The rains came and washed out the second round of "The Crosby" Friday on California's Monterey Peninsula. Nothing new there because weather has plagued this unique pro-amateur golf tournament ever since founder Bing Crosby moved it up the coast from Rancho Santa Fe in 1947.

However, the most prominent news recently has been that it is not "The Crosby" anymore. Rather, it's the "AT&T Pebble Beach National Pro-Am." The background of the name change has been given ample publicity over the past nine months and involves more family infighting than a typical prime-time soap opera.

The tournament sponsor and prime recipient of the proceeds, the Monterey Peninsula Foundation, wanted to increase the prize money and also the amount of revenue generated for its charitable causes. Enter AT&T with an offer of co-sponsorship, more prize money and presumably more money for the charities.

If it sounds too simple to come true, it was. Bing Crosby's widow, Kathryn, has the sole right to the use of the late singer's name under the terms of his will. Mrs. Crosby thought a hook-up with AT&T would result in "overcommercialization" of her late husband's tournament and stated flatly that an AT&T sponsorship would result in a withdrawal of the Crosby name from the proceedings.

Her sons Nathaniel and Harry pressured her to relent on her decision, but she stood firm. When she wouldn't change her mind, the Crosby sons signed on as cohosts of the renamed event and have been much in evidence on the premises of the three host courses: Pebble Beach, Cypress Point and Spyglass Hill.

That covers the legalities of the situation. As a practical matter, the Crosby, AT&T National Pro-Am or whatever you want to call it still is unique on the professional golf tour. People from Jack Nicklaus to Jack Lemmon have said they'd come back no matter what you call it.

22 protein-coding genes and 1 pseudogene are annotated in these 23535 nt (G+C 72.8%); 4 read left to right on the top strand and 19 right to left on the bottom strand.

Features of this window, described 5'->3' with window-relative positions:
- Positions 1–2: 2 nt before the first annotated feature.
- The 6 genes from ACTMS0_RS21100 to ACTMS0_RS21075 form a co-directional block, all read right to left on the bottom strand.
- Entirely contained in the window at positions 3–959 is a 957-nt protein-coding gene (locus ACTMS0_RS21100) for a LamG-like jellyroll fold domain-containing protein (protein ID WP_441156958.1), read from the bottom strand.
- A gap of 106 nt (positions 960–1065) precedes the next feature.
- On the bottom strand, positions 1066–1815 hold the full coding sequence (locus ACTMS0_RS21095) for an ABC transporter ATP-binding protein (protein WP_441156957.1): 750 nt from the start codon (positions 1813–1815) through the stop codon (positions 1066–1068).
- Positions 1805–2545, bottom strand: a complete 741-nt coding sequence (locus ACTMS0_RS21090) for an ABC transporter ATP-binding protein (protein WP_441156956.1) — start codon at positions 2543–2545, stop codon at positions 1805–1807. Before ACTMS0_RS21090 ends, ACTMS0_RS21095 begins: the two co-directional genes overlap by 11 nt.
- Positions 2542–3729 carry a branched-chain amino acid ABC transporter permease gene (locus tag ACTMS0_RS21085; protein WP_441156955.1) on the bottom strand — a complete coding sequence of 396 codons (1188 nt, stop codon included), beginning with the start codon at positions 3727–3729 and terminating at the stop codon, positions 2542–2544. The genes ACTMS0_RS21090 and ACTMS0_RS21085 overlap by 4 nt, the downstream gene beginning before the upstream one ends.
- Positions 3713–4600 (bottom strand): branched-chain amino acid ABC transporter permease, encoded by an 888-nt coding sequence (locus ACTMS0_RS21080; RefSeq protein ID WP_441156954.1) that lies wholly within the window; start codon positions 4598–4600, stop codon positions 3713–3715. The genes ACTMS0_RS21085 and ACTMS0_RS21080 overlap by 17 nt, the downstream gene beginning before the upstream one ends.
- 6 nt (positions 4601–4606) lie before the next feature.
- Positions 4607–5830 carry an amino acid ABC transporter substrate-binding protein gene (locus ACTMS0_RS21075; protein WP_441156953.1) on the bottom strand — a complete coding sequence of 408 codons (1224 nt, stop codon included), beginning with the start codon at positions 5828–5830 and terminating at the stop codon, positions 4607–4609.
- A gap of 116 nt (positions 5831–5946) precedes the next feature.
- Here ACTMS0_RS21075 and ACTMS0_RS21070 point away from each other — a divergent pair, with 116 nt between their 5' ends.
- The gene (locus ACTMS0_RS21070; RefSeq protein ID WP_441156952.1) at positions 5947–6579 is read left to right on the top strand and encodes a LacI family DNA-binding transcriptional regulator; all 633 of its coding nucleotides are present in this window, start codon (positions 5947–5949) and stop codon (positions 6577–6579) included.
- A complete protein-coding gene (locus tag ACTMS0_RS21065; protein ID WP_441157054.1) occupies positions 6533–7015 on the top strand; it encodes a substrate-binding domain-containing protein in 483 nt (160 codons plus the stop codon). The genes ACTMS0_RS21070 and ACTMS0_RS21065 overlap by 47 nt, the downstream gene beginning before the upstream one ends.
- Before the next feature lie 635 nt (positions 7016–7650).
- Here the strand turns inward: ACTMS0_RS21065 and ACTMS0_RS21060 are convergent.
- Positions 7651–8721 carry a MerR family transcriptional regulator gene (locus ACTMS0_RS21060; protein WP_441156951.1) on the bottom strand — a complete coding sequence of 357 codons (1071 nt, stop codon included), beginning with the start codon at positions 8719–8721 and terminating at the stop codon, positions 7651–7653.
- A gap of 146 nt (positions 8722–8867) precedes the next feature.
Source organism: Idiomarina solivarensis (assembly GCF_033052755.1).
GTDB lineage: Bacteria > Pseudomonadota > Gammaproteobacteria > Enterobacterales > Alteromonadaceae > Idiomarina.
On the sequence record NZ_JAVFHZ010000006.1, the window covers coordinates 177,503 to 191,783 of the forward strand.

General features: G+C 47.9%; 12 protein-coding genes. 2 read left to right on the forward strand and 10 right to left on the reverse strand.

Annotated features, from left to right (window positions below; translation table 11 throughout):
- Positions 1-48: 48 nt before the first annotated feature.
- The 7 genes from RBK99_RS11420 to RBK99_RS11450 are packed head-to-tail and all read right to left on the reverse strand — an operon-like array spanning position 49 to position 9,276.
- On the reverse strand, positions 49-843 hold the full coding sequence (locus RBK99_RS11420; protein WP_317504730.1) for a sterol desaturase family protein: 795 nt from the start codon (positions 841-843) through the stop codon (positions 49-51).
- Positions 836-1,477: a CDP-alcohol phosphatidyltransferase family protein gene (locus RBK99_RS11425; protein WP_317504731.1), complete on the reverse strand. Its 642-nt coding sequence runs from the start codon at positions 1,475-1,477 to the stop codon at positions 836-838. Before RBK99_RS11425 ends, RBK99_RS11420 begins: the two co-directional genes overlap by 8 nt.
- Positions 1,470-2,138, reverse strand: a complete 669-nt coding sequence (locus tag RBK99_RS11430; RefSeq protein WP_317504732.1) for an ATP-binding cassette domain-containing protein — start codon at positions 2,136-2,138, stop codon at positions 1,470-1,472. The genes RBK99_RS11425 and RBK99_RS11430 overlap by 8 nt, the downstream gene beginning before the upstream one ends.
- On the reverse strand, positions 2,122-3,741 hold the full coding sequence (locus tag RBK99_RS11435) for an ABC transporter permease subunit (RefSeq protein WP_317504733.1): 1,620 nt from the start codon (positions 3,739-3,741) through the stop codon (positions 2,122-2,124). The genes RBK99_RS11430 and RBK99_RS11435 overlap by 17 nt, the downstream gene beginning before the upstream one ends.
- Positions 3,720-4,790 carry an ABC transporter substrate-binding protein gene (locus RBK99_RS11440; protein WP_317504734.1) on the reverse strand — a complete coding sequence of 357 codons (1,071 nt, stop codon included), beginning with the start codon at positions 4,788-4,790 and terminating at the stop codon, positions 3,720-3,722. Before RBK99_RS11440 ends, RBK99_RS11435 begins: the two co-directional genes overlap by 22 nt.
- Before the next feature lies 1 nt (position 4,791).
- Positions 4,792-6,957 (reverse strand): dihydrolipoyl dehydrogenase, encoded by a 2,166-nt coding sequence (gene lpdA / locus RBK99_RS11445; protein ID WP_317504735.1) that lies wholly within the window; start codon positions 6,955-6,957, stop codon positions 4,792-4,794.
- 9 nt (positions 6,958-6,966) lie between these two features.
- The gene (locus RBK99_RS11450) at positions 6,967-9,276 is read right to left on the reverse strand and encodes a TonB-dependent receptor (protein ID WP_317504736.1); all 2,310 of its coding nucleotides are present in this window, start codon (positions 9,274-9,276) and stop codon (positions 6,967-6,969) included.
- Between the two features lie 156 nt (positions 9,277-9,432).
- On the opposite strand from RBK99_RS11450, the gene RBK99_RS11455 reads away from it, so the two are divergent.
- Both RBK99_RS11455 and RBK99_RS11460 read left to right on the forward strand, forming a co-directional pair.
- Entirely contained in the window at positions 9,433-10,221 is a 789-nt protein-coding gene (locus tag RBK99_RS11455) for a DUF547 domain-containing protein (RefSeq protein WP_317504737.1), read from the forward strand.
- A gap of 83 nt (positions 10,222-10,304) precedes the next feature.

Aside from its venue -- one of the nation's most scenic stretches of golf real estate, and the vagaries of "Crosby" weather -- the tournament is the only one on the tour that allows amateurs to play three rounds with their professional partner during official competition. This feature attracts such diverse amateur golfers as Peter Ueberroth and James Garner to compete year after year.

"The entry fee of $1,500 is the greatest bargain in golf," said former network golf commentator Bob Halloran, who is playing in his first tournament. "The name may change, but it is the format and the courses themselves that make this the hardest invitation in the world for an amateur golfer to get."

Most veteran observers agree that the amateur field would be just as full if the entry fee were 10 times as high.

The name change has had little effect on the day-to-day functions at the tournament. The marshals, press room crew and parking attendants are the same. Even the patrons at the Pebble Beach lodges' famed Club XIX are occupying the same spots each evening they did when Crosby's name still was attached.

As for the players, they still love it. The field over the years has featured more of the game's top performers than any tournament outside of the "majors." The amateurs come from all over the country to play in weather that would see most of us keeping our golf bags in the trunk.

"It is the best tournament in which I play each year," said Lemmon, whose erratic golf antics are a feature on the tournament's third-day telecast each year.

"I never get nervous in front of an audience unless I'm up here with a golf club in my hand," Lemmon said.

Baseball Commissioner Ueberroth echoed the prevailing sentiment of the tournament's unique format. "You are actually competing with the professionals in their own arena when it counts," he said. "Anyone can play exhibitions and score there, but in this tournament you are playing the same golf course from the same tees while the professional golfers are earning their living."